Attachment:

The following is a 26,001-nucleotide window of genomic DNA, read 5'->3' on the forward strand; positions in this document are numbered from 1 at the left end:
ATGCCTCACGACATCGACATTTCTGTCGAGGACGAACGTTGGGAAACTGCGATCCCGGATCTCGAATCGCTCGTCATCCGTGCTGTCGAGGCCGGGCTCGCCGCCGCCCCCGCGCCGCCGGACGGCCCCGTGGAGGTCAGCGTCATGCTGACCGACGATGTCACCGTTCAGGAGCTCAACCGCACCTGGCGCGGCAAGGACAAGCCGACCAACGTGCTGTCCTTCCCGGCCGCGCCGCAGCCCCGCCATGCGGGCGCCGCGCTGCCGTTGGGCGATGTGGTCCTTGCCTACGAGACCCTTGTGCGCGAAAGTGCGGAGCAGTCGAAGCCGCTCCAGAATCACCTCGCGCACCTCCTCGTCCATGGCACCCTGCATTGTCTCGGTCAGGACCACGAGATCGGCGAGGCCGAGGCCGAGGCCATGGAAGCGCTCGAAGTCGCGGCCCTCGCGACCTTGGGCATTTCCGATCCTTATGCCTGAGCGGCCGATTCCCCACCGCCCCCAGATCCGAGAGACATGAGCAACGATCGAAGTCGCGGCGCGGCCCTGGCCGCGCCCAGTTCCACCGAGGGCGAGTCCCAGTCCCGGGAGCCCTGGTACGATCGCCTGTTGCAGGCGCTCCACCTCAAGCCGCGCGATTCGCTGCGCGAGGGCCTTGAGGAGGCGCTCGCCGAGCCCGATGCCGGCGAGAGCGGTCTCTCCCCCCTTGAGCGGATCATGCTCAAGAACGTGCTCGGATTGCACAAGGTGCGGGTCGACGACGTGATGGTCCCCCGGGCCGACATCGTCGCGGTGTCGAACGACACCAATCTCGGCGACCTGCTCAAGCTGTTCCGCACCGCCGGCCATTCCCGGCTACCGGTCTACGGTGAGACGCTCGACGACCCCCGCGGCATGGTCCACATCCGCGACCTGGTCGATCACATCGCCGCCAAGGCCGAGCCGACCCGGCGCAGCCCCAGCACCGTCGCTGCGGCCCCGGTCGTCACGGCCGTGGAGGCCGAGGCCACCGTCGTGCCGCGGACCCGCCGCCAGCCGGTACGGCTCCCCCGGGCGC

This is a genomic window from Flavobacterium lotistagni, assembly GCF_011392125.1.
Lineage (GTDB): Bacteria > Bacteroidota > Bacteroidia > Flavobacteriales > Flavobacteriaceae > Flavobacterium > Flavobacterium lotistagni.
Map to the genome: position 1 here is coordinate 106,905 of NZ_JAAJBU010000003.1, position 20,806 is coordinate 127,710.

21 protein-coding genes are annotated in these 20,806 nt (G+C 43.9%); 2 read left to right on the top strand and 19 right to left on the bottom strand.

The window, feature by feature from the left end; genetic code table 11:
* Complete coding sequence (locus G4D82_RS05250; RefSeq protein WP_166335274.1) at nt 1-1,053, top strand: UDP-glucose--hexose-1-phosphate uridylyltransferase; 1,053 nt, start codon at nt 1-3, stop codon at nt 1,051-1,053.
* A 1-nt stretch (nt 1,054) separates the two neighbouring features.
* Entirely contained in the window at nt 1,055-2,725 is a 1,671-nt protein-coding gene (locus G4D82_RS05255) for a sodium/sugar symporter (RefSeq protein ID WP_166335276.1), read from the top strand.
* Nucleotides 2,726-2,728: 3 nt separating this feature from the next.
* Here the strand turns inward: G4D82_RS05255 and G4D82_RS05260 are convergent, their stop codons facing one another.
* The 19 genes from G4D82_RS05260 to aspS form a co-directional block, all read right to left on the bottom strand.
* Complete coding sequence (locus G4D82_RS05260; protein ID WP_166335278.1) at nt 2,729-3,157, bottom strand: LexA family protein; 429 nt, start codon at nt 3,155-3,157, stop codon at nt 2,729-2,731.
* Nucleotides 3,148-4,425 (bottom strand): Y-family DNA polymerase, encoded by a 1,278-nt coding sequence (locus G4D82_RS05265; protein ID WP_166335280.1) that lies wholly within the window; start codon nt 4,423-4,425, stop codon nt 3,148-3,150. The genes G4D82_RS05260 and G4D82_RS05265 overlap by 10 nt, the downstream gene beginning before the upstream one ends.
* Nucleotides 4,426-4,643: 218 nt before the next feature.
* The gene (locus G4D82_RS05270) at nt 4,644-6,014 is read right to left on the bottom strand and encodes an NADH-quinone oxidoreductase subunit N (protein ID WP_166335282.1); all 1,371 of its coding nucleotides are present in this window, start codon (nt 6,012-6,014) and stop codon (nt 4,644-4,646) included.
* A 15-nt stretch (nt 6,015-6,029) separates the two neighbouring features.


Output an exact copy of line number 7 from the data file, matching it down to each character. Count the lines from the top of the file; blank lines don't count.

The window, feature by feature from the left end; genetic code table 11: